Ring Worm or Tinea
Lymphatic filarasis is a mosquito-borne parasitic worm infection. A person with the disease tends to have more bacterial infections in the skin and lymph system.
This causes hardening and thickening of the skin, which in its most dramatic form is expressed in the symptoms of elephantiasis, the accumulation of lymph, usually in legs. It is not a killer disease, but causes severe debilitation and social stigma.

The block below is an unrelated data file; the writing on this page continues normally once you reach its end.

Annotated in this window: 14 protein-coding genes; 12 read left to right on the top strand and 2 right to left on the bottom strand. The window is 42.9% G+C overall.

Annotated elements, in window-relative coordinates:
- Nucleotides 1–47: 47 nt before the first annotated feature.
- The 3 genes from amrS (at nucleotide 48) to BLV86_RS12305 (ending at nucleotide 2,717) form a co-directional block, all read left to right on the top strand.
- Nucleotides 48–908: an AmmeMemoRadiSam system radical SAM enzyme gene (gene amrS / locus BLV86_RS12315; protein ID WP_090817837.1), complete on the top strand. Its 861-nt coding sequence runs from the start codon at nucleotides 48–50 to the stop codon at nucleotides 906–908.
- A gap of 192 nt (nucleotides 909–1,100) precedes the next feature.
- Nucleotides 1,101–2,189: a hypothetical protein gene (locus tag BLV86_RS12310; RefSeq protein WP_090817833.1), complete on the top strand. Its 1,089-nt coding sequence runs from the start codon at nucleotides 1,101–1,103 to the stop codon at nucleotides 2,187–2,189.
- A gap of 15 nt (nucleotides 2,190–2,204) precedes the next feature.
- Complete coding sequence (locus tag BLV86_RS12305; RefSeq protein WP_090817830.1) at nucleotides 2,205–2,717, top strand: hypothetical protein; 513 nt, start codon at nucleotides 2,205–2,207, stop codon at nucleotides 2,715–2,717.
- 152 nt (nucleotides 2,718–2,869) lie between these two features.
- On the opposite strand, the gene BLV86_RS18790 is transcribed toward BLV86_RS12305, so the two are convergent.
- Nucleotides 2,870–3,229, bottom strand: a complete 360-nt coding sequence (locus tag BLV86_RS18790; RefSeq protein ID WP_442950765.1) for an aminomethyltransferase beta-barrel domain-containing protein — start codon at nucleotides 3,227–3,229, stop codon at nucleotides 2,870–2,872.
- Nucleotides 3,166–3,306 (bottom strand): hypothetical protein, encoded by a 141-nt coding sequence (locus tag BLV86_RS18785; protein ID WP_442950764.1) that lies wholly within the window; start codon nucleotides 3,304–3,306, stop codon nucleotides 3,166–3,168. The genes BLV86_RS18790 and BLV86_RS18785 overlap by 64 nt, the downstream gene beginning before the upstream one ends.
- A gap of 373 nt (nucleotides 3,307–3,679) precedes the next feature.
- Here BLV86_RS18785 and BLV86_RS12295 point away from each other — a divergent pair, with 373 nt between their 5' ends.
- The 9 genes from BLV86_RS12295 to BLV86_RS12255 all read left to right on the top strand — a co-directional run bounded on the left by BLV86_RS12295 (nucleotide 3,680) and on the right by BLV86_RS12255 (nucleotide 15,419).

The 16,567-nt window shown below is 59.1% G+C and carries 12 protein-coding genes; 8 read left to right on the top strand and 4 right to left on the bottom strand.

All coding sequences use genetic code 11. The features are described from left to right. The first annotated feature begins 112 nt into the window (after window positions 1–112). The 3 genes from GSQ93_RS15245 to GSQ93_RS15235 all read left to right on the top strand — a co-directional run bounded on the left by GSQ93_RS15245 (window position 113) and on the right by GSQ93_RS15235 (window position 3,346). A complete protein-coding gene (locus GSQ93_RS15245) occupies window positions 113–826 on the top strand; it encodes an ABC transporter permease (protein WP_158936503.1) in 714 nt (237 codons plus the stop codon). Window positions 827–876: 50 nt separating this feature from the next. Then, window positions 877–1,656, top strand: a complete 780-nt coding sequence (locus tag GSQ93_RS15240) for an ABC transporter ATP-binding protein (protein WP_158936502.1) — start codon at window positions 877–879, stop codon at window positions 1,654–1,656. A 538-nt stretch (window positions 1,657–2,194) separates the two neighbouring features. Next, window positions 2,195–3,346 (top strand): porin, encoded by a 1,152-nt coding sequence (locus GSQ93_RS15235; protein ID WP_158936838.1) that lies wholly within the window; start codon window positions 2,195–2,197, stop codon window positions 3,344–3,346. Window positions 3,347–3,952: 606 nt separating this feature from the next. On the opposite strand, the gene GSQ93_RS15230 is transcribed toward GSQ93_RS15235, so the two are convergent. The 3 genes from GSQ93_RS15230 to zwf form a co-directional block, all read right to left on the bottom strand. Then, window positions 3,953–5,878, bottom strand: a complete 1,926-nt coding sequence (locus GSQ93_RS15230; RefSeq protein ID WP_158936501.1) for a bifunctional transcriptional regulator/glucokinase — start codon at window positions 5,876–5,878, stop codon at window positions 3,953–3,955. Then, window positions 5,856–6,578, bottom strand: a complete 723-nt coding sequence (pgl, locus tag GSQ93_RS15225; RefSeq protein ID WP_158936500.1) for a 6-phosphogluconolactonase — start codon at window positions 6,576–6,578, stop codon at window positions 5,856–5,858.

The disease spreads from person to person by mosquito bites. Prevention includes giving entire communities medicine that kills the microscopic worms and controlling mosquitoes. Avoiding mosquito bites is another form of prevention. The mosquitoes that carry the microscopic worms usually bite between the hours of dusk and dawn.
Lymphatic filariasis affects over 120 million people in the tropics and sub-tropics of Asia, Africa, Western Pacific, and parts of Central and South America.